Most home devices that run a version of Microsoft's Windows operating system are updated using Windows Update. Windows Update is a comfortable solution to install patches for the operating system with minimal effort; downside to using Windows Update is that administrators are no longer in full control when it comes to the installation of updates; selecting when to install updates and which is limited.
The manual option gives administrators full control over the updating; downside to selecting the manual route is that it is necessary to monitor update releases -- e.g. by reading Ghacks -- to stay in the loop.
It is definitely more work to download and install Windows updates manually but the gain makes it worth it for some administrators.
Microsoft publishes most updates that it releases on the Microsoft Update Catalog website. Think of the site as a searchable directory of updates released by Microsoft; you find all cumulative updates for Windows there as well as many other patches for Windows and other Microsoft products.
Search should start with a KB (Knowledgebase ID). You get those from support articles that Microsoft releases, blog posts on sites like Ghacks, or by using third-party tools to check for updates.
Just paste the KB ID in the search field and hit the Enter-key to run a search; you get multiple results returned often as updates are usually offered for multiple architectures.
One example: the KB4505903 search returns four items for ARM64, x64, x64 for Windows Server, and x86 architectures.
Tip: if you need to look up information about the PC to determine which update applies to it, run system information from the Start menu.
Hit the download button next to the update that you want to download to your system. One of the advantages of using the Microsoft Update Catalog is that you can download updates for other devices as well as you are not limited to download "matching" updates only. Windows Update blocks any updates that are not designed for the computer's hardware.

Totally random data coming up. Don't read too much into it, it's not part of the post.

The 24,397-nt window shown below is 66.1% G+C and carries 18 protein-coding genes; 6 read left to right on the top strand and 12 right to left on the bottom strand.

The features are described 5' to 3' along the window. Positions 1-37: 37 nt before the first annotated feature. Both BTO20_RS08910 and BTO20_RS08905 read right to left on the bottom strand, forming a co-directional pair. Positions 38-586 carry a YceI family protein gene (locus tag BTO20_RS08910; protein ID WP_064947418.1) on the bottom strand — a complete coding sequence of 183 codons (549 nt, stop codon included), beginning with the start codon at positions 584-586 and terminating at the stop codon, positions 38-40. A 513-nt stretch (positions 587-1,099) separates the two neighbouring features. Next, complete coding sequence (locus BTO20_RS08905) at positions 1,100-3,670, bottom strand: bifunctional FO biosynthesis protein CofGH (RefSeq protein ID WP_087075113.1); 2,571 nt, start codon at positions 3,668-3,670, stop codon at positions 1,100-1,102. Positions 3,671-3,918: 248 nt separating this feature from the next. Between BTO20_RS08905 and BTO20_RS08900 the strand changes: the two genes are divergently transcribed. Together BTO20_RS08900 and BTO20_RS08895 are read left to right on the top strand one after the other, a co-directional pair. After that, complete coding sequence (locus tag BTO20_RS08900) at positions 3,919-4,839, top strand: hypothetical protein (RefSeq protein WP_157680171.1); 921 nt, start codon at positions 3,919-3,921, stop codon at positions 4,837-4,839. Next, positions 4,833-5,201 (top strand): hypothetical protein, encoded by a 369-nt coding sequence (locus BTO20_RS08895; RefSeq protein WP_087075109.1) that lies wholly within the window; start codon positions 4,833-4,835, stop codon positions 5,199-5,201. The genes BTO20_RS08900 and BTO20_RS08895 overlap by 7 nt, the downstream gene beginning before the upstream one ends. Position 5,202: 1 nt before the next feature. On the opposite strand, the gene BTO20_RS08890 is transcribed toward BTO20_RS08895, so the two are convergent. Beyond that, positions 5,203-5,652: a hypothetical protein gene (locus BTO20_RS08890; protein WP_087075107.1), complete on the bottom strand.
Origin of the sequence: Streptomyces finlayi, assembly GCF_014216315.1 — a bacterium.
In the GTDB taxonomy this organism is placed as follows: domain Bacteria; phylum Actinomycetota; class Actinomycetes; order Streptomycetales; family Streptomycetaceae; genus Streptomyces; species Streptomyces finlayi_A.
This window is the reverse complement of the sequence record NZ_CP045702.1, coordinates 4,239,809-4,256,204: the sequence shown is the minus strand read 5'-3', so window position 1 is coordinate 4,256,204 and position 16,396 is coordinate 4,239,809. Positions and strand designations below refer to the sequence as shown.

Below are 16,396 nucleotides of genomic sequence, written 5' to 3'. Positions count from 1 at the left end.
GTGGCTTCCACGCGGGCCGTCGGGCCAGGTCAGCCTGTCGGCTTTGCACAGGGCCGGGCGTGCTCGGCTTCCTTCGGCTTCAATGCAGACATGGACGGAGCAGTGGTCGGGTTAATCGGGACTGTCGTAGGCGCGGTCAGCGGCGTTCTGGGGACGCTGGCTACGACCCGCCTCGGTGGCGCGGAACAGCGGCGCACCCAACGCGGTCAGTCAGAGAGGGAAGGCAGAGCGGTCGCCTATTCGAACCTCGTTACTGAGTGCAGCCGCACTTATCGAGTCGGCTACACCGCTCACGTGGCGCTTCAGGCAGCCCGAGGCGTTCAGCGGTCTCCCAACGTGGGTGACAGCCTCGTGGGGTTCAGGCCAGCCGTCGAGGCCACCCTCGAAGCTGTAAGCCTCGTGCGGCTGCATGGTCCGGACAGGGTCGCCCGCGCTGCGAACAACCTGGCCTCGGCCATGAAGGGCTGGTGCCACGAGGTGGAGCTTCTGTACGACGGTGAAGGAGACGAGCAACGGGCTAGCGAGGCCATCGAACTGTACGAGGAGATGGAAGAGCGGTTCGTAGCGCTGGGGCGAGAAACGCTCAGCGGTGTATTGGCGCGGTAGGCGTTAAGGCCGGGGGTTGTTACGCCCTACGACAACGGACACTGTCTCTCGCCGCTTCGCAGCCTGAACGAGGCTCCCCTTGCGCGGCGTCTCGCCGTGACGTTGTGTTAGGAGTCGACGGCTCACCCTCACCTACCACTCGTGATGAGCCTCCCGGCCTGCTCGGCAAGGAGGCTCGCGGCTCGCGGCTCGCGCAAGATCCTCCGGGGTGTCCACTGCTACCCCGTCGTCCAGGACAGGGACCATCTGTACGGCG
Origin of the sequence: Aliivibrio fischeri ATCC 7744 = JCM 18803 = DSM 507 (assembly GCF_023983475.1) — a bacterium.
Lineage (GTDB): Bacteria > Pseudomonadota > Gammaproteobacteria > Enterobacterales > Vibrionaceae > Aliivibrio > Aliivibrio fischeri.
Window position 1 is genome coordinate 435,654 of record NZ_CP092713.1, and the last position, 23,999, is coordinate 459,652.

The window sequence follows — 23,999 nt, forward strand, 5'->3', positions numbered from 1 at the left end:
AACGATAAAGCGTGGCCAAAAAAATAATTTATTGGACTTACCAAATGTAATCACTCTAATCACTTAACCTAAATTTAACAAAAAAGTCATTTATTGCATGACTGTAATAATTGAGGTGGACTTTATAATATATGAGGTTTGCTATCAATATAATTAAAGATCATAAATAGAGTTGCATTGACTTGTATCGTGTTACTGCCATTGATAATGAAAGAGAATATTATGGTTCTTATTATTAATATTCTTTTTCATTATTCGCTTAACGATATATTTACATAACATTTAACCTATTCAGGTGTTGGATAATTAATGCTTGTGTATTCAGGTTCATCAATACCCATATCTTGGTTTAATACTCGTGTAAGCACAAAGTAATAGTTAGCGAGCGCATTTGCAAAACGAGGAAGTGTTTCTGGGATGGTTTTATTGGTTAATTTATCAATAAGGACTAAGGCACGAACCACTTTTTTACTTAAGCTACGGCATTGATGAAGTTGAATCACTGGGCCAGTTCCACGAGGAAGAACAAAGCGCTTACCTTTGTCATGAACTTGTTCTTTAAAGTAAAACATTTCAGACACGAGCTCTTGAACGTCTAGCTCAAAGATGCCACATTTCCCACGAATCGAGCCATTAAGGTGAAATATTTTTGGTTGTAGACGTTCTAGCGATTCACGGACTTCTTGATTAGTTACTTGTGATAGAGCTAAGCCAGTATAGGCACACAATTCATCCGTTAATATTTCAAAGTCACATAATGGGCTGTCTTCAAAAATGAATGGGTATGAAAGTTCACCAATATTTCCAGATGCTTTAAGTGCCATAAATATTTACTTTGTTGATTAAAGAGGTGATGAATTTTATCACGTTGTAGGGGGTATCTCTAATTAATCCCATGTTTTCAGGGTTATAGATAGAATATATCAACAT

The Microsoft Update Catalog website opens a popup that lists all the files for that particular update. You may get multiple files there or just a single file.
Use the browser to download all of them, e.g. by right-clicking on files and selecting the save as option. Updates are provided as MSU files usually.
All that is left to do then is to double-click on the downloaded MSU file to install the update. Most updates require a reboot.
One issue that you may run into while installing updates manually is that updates may have dependencies that you need to install prior to installing the update.
You can look up information by clicking on one of the items listed on the Microsoft Update Catalog website; this opens another popup with detailed patch information.
There you find listed the support url and package details. Package details display updates that get replaced by the new update, and updates the downloaded update has been replaced by.
Manually downloading updates and installing them gives administrators control over the updating process at the expense of spending time on research.
Now You: Do you update manually or automatically?Advertisement
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Ghacks is a technology news blog that was founded in 2005 by Martin Brinkmann. It has since then become one of the most popular tech news sites on the Internet with five authors and regular contributions from freelance writers.